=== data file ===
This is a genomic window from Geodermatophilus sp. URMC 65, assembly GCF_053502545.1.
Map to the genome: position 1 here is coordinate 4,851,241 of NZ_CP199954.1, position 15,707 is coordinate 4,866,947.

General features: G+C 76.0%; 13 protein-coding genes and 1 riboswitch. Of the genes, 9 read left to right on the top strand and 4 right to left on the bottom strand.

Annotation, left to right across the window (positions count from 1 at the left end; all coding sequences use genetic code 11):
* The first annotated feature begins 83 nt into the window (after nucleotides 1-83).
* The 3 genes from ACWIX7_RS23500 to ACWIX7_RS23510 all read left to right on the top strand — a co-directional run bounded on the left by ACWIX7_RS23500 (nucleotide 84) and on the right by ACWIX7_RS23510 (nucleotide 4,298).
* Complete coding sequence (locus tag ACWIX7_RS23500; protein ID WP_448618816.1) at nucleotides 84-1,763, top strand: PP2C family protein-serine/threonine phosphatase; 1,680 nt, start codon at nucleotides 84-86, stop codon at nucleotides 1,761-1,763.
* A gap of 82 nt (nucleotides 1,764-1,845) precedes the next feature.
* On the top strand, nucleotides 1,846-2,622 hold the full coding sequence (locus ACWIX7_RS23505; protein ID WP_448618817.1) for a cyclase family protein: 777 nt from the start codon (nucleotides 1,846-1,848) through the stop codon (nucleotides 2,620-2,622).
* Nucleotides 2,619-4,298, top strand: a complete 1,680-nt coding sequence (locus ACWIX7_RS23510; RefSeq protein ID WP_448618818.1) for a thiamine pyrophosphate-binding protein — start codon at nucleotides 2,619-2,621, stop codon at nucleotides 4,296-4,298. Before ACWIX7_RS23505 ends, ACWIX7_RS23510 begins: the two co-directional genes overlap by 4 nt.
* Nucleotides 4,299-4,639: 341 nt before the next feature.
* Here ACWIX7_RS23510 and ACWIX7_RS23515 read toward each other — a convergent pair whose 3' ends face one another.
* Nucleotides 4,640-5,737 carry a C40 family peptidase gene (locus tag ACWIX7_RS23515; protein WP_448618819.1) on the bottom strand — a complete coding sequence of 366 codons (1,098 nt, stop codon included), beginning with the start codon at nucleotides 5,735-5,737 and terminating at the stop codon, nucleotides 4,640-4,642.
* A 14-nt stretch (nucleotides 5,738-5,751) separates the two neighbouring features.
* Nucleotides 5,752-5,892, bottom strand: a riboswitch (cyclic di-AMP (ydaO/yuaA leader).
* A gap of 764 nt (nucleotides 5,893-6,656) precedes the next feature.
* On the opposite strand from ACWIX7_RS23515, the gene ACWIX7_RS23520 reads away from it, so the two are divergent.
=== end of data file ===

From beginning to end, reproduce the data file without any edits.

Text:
This is a genomic window from Geodermatophilus sp. URMC 65, assembly GCF_053502545.1.
Map to the genome: position 1 here is coordinate 4,851,241 of NZ_CP199954.1, position 15,707 is coordinate 4,866,947.

General features: G+C 76.0%; 13 protein-coding genes and 1 riboswitch. Of the genes, 9 read left to right on the top strand and 4 right to left on the bottom strand.

Annotation, left to right across the window (positions count from 1 at the left end; all coding sequences use genetic code 11):
* The first annotated feature begins 83 nt into the window (after nucleotides 1-83).
* The 3 genes from ACWIX7_RS23500 to ACWIX7_RS23510 all read left to right on the top strand — a co-directional run bounded on the left by ACWIX7_RS23500 (nucleotide 84) and on the right by ACWIX7_RS23510 (nucleotide 4,298).
* Complete coding sequence (locus tag ACWIX7_RS23500; protein ID WP_448618816.1) at nucleotides 84-1,763, top strand: PP2C family protein-serine/threonine phosphatase; 1,680 nt, start codon at nucleotides 84-86, stop codon at nucleotides 1,761-1,763.
* A gap of 82 nt (nucleotides 1,764-1,845) precedes the next feature.
* On the top strand, nucleotides 1,846-2,622 hold the full coding sequence (locus ACWIX7_RS23505; protein ID WP_448618817.1) for a cyclase family protein: 777 nt from the start codon (nucleotides 1,846-1,848) through the stop codon (nucleotides 2,620-2,622).
* Nucleotides 2,619-4,298, top strand: a complete 1,680-nt coding sequence (locus ACWIX7_RS23510; RefSeq protein ID WP_448618818.1) for a thiamine pyrophosphate-binding protein — start codon at nucleotides 2,619-2,621, stop codon at nucleotides 4,296-4,298. Before ACWIX7_RS23505 ends, ACWIX7_RS23510 begins: the two co-directional genes overlap by 4 nt.
* Nucleotides 4,299-4,639: 341 nt before the next feature.
* Here ACWIX7_RS23510 and ACWIX7_RS23515 read toward each other — a convergent pair whose 3' ends face one another.
* Nucleotides 4,640-5,737 carry a C40 family peptidase gene (locus tag ACWIX7_RS23515; protein WP_448618819.1) on the bottom strand — a complete coding sequence of 366 codons (1,098 nt, stop codon included), beginning with the start codon at nucleotides 5,735-5,737 and terminating at the stop codon, nucleotides 4,640-4,642.
* A 14-nt stretch (nucleotides 5,738-5,751) separates the two neighbouring features.
* Nucleotides 5,752-5,892, bottom strand: a riboswitch (cyclic di-AMP (ydaO/yuaA leader).
* A gap of 764 nt (nucleotides 5,893-6,656) precedes the next feature.
* On the opposite strand from ACWIX7_RS23515, the gene ACWIX7_RS23520 reads away from it, so the two are divergent.